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  1. Chambal: How dacoits saved the valley!

Chambal: How dacoits saved the valley!

Chambal valley, once known for its allegiance to the dacoits, is an unexplored territory if one skips the superficial scenes from the Hindi film industry.

By: | Published: September 12, 2016 12:11 PM
chambal, chambal valley, chambal dacoits, chambal wildlife,chambal bird sanctuary The Chambal river is also considered to be the cleanest river in India.

Chambal valley, once known for its allegiance to the dacoits, is an unexplored territory if one skips the superficial scenes from the Hindi film industry. The region, infamously known as the land of dacoits at the convergence of Uttar Pradesh, Rajasthan and Madhya Pradesh. At an 80km drive from Agra, the land is full of deep ravines and forests, which have been the home to generations of outlaws for decades. The region is the world’s largest breeding ground of the Long Billed vultures, the most “efficient” scavenging bird among all its peers. Chambal valley also provides housing to the once endangered Gharial( a rare crocodile species).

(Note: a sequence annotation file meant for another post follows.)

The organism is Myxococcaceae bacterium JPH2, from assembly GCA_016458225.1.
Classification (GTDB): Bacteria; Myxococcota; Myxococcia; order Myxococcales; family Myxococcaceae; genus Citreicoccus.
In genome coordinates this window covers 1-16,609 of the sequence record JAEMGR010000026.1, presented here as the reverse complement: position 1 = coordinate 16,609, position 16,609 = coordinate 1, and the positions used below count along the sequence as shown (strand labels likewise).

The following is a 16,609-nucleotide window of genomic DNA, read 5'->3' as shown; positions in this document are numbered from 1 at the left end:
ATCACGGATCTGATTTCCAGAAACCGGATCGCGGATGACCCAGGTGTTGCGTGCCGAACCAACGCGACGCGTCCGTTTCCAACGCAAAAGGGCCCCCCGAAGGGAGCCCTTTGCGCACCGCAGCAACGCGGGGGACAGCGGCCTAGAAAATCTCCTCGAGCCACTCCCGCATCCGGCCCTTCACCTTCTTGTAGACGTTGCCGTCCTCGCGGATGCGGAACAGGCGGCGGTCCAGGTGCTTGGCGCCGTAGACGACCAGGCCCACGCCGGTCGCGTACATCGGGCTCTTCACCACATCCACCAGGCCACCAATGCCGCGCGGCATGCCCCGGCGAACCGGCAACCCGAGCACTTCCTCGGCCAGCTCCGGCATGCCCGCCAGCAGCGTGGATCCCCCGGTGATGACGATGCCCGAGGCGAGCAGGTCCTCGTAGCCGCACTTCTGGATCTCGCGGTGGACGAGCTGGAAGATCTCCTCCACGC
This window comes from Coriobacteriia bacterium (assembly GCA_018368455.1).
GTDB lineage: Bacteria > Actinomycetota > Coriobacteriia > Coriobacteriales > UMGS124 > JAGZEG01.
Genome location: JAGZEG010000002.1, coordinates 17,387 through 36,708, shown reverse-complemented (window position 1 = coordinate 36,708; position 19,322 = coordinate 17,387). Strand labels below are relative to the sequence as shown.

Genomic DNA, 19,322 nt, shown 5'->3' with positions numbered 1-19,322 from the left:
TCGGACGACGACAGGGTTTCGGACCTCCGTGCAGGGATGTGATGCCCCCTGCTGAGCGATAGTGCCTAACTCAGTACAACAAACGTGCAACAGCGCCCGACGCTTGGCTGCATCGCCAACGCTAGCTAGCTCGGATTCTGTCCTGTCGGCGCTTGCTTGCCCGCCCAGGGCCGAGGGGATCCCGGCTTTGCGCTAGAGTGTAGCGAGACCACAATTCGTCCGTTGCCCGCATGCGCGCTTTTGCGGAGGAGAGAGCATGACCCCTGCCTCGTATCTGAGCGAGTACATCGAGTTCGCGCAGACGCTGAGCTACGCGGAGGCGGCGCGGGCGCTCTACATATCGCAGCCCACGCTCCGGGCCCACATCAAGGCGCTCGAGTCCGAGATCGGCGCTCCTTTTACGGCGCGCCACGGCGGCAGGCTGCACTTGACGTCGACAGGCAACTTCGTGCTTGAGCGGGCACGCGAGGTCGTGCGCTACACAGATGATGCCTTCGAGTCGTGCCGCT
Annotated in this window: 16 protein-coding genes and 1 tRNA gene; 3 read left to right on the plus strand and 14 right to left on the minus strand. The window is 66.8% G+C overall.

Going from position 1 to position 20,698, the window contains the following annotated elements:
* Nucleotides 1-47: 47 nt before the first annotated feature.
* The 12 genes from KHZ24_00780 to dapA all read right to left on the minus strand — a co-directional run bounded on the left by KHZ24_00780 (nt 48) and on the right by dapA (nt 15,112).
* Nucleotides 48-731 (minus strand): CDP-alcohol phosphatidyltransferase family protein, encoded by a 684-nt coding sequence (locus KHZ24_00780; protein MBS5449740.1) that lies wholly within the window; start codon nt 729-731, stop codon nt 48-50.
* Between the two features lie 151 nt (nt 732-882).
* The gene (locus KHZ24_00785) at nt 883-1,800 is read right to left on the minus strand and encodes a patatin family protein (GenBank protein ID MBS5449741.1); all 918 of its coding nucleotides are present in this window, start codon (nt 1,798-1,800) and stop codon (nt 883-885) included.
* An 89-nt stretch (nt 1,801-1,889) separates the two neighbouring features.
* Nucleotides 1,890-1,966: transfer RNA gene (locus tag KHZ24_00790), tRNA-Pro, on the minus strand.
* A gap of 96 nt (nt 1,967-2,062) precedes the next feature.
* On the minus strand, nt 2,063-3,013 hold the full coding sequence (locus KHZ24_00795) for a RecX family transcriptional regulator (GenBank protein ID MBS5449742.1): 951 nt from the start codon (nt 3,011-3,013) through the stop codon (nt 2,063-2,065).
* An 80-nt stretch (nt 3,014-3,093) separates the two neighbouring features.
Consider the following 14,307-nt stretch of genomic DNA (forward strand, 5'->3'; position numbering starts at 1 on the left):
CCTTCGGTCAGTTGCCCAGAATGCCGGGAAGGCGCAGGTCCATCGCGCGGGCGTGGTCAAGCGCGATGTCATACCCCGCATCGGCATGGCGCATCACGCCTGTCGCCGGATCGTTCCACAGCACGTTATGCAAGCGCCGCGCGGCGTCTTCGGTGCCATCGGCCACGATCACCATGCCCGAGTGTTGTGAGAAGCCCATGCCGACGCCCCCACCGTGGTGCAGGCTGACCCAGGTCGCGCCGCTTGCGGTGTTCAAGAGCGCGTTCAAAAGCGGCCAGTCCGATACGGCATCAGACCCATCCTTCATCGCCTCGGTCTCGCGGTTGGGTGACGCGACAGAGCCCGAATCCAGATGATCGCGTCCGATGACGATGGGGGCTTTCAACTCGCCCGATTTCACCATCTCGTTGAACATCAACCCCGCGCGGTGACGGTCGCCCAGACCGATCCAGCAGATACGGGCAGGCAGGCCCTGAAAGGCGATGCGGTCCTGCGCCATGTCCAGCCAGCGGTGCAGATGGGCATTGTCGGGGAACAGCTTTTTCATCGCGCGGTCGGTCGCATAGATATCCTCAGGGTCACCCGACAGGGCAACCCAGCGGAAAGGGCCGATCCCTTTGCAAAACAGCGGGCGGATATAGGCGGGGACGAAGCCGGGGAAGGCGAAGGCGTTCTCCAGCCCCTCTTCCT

It is also home to the Gangetic Dolphin, Marsh Crocodiles (muggers), eight species of Turtles, Indian Striped Hyenas, Golden Jackals among other creatures. The Chambal river is also considered to be the cleanest river in India. Ironically, it is a tributary of the River Yamuna, that flows through Madhya Pradesh, Rajasthan, and Uttar Pradesh. The water is so clear that it mirrors the blueness of the sky and is coupled with intertwining mud cliffs, giving a much desired scenic view.

The region has not been touched by industry and thus has remained to be one of the last few practises in the country. It is hard to believe but one of the major reasons the valley still maintains its scenic glory and remains untainted by the cities is because of the horrors attached to the land. Poachers were never attracted to the area, due to the fear of being killed or worse. The fear of dacoits never let any industrial establishment set up in the area, thus saving the valley from the terrors of man. The Chambal river lives under the superstition of being cursed by the hands of those killed by the early Aryan rulers. It is all very difficult to contemplate, but a few evils and terrors of mankind saved the valley from being tainted by others.

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